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Prove/Improve your Self/Skills

by defyance (Curate)
on Oct 17, 2002 at 16:12 UTC ( #206060=perlmeditation: print w/ replies, xml ) Need Help??

Soooo, you finally got the chance to prove yourself in one or more of your endeavors.

When you near finishing, you ask yourself; Did you accomplish all of your desired goals? Did you follow the outline which you designed, or were given on how to accomplish the goal? Did you meet the requirements needed for a positive outcome?

There are so many other questions involved in such a situation, but the most important question is:

Did you learn anything??

I have been meditating on this today due to a recent situation. I was recently asked to accomplish something that I knew beyond a doubt I could do in a short amount of time. The outline was simple:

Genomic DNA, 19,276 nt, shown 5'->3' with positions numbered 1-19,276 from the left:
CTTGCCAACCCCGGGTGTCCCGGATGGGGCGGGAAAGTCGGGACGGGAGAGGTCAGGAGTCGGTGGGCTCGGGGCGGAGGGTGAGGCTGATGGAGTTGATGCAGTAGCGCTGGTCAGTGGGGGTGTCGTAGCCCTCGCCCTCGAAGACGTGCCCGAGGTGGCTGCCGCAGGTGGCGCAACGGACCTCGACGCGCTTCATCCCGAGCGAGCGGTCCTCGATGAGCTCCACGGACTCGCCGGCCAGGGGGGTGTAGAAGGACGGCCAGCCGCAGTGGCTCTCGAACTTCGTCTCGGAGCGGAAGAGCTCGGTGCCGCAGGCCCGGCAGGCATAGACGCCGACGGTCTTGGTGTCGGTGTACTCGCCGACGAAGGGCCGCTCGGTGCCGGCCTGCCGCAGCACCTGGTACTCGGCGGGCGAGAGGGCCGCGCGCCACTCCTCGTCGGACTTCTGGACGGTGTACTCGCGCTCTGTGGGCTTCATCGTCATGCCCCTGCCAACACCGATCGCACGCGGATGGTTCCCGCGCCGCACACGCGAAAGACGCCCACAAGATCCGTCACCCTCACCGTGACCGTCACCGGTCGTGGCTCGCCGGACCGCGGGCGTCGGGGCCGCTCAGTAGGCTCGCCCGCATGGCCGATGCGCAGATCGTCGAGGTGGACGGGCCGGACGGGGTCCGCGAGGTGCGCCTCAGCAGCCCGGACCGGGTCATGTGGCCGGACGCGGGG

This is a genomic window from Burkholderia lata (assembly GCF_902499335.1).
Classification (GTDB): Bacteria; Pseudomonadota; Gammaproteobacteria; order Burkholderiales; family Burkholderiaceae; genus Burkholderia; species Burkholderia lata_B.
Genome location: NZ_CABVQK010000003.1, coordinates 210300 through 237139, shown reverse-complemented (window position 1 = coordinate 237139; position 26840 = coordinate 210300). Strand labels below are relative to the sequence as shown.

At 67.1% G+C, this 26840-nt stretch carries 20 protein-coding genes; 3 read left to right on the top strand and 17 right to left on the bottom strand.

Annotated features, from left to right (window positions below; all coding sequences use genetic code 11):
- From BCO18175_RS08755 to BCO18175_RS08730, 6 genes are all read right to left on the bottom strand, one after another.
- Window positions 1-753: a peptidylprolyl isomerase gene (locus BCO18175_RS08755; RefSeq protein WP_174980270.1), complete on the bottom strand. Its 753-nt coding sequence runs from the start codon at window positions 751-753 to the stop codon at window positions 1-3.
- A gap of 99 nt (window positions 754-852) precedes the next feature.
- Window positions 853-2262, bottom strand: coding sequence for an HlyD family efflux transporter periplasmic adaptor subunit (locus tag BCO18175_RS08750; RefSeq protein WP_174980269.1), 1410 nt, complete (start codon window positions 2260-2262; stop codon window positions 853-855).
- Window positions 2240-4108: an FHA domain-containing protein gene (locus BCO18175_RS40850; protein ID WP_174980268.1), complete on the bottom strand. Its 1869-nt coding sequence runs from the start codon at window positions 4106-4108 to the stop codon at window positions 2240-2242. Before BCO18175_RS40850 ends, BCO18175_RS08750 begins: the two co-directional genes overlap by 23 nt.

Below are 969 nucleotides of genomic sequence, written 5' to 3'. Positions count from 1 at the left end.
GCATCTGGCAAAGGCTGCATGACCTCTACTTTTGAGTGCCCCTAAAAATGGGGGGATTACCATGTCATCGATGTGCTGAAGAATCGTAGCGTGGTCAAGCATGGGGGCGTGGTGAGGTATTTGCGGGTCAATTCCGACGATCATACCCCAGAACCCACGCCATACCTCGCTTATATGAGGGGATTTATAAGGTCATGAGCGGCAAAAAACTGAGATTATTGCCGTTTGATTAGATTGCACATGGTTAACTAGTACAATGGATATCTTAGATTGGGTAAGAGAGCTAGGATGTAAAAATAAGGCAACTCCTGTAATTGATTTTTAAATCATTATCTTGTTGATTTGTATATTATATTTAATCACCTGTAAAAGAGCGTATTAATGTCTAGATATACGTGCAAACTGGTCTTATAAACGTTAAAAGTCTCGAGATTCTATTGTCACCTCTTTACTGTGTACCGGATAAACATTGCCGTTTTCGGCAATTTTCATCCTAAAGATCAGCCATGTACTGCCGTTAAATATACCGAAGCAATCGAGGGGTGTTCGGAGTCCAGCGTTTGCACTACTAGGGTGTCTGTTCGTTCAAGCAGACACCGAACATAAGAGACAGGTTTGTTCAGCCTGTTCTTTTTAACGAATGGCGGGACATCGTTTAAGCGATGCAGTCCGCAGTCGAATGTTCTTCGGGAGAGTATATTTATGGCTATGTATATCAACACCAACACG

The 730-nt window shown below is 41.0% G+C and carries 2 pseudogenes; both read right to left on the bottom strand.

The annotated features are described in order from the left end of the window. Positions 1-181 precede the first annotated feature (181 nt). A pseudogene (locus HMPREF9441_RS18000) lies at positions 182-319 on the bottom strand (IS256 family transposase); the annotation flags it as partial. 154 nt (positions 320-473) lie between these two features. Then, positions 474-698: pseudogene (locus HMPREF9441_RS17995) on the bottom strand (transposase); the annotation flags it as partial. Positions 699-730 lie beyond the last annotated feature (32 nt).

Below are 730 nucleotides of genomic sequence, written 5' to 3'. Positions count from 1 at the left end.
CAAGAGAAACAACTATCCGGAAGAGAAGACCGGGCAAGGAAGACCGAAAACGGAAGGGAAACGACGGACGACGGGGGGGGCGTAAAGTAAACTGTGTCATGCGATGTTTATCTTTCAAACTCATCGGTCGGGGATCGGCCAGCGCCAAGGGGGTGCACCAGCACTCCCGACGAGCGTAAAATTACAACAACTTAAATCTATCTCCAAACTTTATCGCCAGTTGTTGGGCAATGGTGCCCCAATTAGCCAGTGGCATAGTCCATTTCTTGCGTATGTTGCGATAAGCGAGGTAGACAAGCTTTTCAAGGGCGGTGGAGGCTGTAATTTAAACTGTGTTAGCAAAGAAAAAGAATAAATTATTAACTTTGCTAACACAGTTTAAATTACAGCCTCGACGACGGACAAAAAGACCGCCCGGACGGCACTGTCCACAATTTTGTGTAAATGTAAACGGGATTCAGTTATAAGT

• Create a tool that will make lives easier, therefore benefiting everyone involved.
  • Do it simple
  • Do it cheap

    I had a working model within a few hours, and presented it. Feeling good about it, but feeling like something was missing at the same time. I quickly forgot about it, finished up the project and let the requester do with it what they pleased. By the end of the day, this "lack of feeling" so to speak was bugging me. So I went back, reviewed the project to make sure I didn't screw something up, and make sure it wasn't sloppy. Having already done this once, I realized what the problem was. I didn't feel that I accomplished anything. I hadn't taken anything from that quick little project. In other words, I didn't learn anything. Working on this feeling, I grabbed the project, and looked to see if there were any ways to improve it, or go about it differently. After a day or so, I had re-worked the project and felt that I had improved the results, and felt satisfied that I had learned something.
    I proved myself and improved my skills in this situation, and that gives me a wonderful feeling..